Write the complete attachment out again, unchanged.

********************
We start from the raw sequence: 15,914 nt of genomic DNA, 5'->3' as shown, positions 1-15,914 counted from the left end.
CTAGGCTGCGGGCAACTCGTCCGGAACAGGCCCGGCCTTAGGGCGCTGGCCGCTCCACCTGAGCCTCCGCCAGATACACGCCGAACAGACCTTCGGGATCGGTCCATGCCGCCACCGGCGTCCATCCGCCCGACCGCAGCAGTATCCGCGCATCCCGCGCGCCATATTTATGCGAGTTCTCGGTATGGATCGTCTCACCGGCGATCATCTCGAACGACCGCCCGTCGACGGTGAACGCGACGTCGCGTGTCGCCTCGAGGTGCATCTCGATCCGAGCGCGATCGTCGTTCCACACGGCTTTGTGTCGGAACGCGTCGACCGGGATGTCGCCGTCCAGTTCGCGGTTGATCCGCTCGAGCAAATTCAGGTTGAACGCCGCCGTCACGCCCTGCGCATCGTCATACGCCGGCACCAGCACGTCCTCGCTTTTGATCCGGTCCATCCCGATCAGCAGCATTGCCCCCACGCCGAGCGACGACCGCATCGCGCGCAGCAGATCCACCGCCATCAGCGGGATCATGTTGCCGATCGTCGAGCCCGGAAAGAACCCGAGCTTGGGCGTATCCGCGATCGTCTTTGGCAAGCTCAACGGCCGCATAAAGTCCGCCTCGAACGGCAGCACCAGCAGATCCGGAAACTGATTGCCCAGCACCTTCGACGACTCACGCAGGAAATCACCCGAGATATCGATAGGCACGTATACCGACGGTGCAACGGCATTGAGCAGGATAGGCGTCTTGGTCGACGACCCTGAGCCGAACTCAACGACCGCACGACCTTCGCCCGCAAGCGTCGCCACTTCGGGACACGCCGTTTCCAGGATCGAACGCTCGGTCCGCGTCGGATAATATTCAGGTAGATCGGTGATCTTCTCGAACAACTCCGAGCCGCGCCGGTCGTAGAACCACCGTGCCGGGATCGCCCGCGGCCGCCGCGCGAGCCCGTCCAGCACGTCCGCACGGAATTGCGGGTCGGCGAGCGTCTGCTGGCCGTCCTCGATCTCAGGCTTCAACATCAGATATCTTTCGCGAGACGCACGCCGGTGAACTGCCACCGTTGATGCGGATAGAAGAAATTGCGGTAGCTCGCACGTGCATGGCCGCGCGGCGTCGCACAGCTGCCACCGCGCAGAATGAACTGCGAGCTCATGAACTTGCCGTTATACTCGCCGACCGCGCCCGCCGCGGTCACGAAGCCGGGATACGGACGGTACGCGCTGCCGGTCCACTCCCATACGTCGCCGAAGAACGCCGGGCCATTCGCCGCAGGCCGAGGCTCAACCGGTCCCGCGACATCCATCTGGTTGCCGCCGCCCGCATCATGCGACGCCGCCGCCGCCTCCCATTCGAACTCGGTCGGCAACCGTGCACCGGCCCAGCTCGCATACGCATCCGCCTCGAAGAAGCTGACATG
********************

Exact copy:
We start from the raw sequence: 15,914 nt of genomic DNA, 5'->3' as shown, positions 1-15,914 counted from the left end.
CTAGGCTGCGGGCAACTCGTCCGGAACAGGCCCGGCCTTAGGGCGCTGGCCGCTCCACCTGAGCCTCCGCCAGATACACGCCGAACAGACCTTCGGGATCGGTCCATGCCGCCACCGGCGTCCATCCGCCCGACCGCAGCAGTATCCGCGCATCCCGCGCGCCATATTTATGCGAGTTCTCGGTATGGATCGTCTCACCGGCGATCATCTCGAACGACCGCCCGTCGACGGTGAACGCGACGTCGCGTGTCGCCTCGAGGTGCATCTCGATCCGAGCGCGATCGTCGTTCCACACGGCTTTGTGTCGGAACGCGTCGACCGGGATGTCGCCGTCCAGTTCGCGGTTGATCCGCTCGAGCAAATTCAGGTTGAACGCCGCCGTCACGCCCTGCGCATCGTCATACGCCGGCACCAGCACGTCCTCGCTTTTGATCCGGTCCATCCCGATCAGCAGCATTGCCCCCACGCCGAGCGACGACCGCATCGCGCGCAGCAGATCCACCGCCATCAGCGGGATCATGTTGCCGATCGTCGAGCCCGGAAAGAACCCGAGCTTGGGCGTATCCGCGATCGTCTTTGGCAAGCTCAACGGCCGCATAAAGTCCGCCTCGAACGGCAGCACCAGCAGATCCGGAAACTGATTGCCCAGCACCTTCGACGACTCACGCAGGAAATCACCCGAGATATCGATAGGCACGTATACCGACGGTGCAACGGCATTGAGCAGGATAGGCGTCTTGGTCGACGACCCTGAGCCGAACTCAACGACCGCACGACCTTCGCCCGCAAGCGTCGCCACTTCGGGACACGCCGTTTCCAGGATCGAACGCTCGGTCCGCGTCGGATAATATTCAGGTAGATCGGTGATCTTCTCGAACAACTCCGAGCCGCGCCGGTCGTAGAACCACCGTGCCGGGATCGCCCGCGGCCGCCGCGCGAGCCCGTCCAGCACGTCCGCACGGAATTGCGGGTCGGCGAGCGTCTGCTGGCCGTCCTCGATCTCAGGCTTCAACATCAGATATCTTTCGCGAGACGCACGCCGGTGAACTGCCACCGTTGATGCGGATAGAAGAAATTGCGGTAGCTCGCACGTGCATGGCCGCGCGGCGTCGCACAGCTGCCACCGCGCAGAATGAACTGCGAGCTCATGAACTTGCCGTTATACTCGCCGACCGCGCCCGCCGCGGTCACGAAGCCGGGATACGGACGGTACGCGCTGCCGGTCCACTCCCATACGTCGCCGAAGAACGCCGGGCCATTCGCCGCAGGCCGAGGCTCAACCGGTCCCGCGACATCCATCTGGTTGCCGCCGCCCGCATCATGCGACGCCGCCGCCGCCTCCCATTCGAACTCGGTCGGCAACCGTGCACCGGCCCAGCTCGCATACGCATCCGCCTCGAAGAAGCTGACATG